For the live show, out were longtime collaborators DJ Hurricane and percussionist Mark Bobo, in was Mix Master Mike on the 1s and 2s, Alfredo Ortiz on the drums, and an expanded role for keyboardist “Money Mark” Nishita. On the band were coordinated red jump suits, while the band was on a slowly rotating stage as they performed in the round in the center of the CoreStates Center (the name the Wells Fargo Center went by at the time). Continue reading →


Just Announced: Travis Scott will bring Astroworld to the Wells Fargo Center in December

via Epic Records
Travis Scott’s Astroworld | courtesy of the artist

Houston rapper Travis Scott has been working on his magnum opus, ASTROWORLD, to one degree or another since approximately 2016…and when it finally dropped early this month, the response was huge. The album has already been certified Gold by the RIAA, and Scott’s headlining tour in support of the record is equally ambitious. The album is named for a closed-down Six Flags amusement park in H-Town — “They tore down AstroWorld to build more apartment space. That’s what it’s going to sound like, like taking an amusement park away from kids. We want it back.” he told GQ last year in the early stages of working on the record — and the plan show the show is to actually bring the theme park to life onstage.

Thankfully, the arenas he’s playing will give Scott plenty of room to do so. The tour kicks off in Baltimore on November 8th, and circles up to Philadelphia on Saturday, December 1st for a headlining appearance at the Wells Fargo Center. Continue reading →


Just Announced: Lucinda Williams’ Car Wheels On A Gravel Road 20th anniversary tour kicks off in Collingswood this November

Lucinda Williams | photo by David McClister | courtesy of the artist

Lucinda Williams‘ classic 1998 album Car Wheels On A Gravel Road turns 20 this year, and the songwriter has just announced a short string of fall tour dates to celebrate the milestone. Most of the shows will be throughout the northeast, and the first stop on the tour is just outside of Philadelphia, at Collingswood, NJ’s Scottish Rite Auditorium on November 2. Joined by her band Buick 6, Williams will play the album in its entirety, as well as a second set drawing from her other work. Continue reading →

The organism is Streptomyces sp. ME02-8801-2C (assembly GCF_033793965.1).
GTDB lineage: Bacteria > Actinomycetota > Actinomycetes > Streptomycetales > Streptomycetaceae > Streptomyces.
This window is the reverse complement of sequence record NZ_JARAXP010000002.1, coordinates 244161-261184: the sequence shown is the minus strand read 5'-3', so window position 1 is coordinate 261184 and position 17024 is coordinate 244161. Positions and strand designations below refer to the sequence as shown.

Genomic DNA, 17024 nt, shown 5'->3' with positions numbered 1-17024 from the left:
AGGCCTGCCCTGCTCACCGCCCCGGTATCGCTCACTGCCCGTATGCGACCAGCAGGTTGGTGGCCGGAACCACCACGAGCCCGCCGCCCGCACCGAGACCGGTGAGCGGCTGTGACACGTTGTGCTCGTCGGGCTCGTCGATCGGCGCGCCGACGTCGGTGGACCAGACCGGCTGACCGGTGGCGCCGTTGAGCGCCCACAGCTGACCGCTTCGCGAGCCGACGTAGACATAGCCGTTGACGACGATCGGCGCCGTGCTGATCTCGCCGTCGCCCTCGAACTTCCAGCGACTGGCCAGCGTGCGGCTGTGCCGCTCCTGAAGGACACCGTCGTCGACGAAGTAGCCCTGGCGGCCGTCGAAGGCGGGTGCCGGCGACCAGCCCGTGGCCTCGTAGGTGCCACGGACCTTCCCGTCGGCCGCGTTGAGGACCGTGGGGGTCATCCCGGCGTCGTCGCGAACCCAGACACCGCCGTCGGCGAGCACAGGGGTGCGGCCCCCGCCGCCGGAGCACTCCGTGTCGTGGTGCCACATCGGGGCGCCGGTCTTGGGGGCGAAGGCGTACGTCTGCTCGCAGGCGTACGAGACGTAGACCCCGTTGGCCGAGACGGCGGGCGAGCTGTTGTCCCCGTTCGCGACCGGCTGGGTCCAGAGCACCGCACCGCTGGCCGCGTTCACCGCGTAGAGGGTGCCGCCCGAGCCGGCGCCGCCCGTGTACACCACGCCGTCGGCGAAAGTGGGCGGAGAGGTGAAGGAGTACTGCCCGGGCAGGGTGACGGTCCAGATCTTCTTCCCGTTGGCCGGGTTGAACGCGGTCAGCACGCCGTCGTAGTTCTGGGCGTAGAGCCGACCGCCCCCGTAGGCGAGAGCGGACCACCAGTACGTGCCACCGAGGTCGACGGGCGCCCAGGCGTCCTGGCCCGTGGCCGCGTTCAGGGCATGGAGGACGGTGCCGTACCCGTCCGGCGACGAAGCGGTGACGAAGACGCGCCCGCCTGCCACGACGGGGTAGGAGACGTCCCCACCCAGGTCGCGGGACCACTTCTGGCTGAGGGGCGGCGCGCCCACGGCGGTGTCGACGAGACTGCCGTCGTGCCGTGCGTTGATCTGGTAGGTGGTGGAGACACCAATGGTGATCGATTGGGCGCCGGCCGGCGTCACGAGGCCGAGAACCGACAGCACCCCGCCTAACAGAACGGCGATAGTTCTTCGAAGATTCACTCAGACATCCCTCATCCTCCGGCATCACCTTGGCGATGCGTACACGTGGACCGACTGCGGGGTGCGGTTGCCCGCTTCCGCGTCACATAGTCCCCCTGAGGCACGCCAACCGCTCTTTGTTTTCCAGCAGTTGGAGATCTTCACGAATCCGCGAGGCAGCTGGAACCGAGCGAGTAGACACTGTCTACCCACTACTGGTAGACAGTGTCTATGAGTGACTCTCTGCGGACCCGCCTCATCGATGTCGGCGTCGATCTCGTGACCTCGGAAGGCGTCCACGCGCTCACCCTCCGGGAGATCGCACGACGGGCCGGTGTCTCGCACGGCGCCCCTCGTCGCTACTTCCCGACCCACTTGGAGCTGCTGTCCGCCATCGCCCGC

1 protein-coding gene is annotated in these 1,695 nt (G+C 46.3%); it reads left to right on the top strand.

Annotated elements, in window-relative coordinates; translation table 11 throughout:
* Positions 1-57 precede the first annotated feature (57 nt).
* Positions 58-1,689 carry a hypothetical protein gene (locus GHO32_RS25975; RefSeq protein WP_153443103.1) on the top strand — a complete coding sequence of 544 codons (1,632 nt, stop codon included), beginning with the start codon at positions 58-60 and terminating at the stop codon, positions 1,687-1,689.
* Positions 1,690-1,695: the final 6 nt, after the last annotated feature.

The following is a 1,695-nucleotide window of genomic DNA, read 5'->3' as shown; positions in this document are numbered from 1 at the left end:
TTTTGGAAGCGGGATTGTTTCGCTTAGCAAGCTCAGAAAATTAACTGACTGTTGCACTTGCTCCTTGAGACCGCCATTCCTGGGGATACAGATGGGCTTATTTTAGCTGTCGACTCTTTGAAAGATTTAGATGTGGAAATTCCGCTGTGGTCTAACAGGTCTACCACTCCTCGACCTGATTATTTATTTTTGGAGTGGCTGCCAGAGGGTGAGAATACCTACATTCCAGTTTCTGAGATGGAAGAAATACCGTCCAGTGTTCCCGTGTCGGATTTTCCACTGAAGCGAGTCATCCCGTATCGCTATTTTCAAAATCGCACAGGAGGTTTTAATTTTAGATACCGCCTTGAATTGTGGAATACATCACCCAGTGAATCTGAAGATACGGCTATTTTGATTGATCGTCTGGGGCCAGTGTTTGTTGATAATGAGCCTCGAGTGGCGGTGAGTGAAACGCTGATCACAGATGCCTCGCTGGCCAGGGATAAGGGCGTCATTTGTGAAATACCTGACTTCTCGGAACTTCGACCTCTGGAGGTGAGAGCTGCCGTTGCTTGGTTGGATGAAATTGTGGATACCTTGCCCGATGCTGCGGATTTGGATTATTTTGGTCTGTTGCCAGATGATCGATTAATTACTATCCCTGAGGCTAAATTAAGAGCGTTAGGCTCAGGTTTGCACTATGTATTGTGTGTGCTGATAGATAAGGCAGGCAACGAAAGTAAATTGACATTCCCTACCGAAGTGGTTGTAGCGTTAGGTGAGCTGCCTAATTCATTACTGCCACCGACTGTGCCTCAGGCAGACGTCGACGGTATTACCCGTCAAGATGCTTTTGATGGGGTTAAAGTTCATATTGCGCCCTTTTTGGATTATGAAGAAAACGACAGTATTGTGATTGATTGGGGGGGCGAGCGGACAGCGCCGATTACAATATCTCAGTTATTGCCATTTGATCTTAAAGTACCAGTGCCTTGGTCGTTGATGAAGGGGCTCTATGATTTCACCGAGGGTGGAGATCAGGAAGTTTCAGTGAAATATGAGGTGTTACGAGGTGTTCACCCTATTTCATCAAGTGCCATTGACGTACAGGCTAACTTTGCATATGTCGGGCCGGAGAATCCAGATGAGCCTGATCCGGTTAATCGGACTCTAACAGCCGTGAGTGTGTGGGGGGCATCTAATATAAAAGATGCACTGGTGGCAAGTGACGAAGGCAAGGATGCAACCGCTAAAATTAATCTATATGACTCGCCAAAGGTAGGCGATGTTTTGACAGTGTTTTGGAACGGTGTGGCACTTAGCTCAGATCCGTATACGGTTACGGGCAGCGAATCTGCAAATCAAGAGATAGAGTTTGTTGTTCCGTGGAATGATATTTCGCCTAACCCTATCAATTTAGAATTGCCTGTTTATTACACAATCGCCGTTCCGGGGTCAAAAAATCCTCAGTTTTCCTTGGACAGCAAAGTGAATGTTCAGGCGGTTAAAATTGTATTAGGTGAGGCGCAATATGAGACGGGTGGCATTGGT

Full Bush’s self-titled LP takes aim at the patriarchy with shocking directness

Full Bush | via

On their self titled debut LP, Full Bush reveal themselves as the rare kind of band that defies any expectation. Their songs unfold like stories from the wittiest person you know, so spontaneous they feel improvised but so seamlessly constructed you’d think they were rehearsed for years. And like a great story, once you hear the beginning, you can’t stop listening until you hear the payoff. Continue reading →


Listen to Camp Candle talk about their songwriting process and the changing Philly landscape on the 25 O’Clock podcast

Camp Candle | Photo by Joe Del Tufo | courtesy of the artist
Camp Candle | Photo by Joe Del Tufo | courtesy of the artist

Philadelphia’s Camp Candle appear on the latest episode of The 25 O’Clock podcast. The electronic duo of Mark “Nu Ra” Cave and Briana “Hetepsa” Mills sat down with podcast host Dan Drago for the 106th episode of the podcast. The duo discussed their beginnings, going through the collaborative songwriting process as a duo, and the changing landscape of different Philly neighborhoods. Continue reading →


Now Hear This: New songs from The Internet, Dirty Projectors, Bodega, Daniel Bachman, Bad Bad Hats, Steve Hauschildt and more

Shy Boys | photo via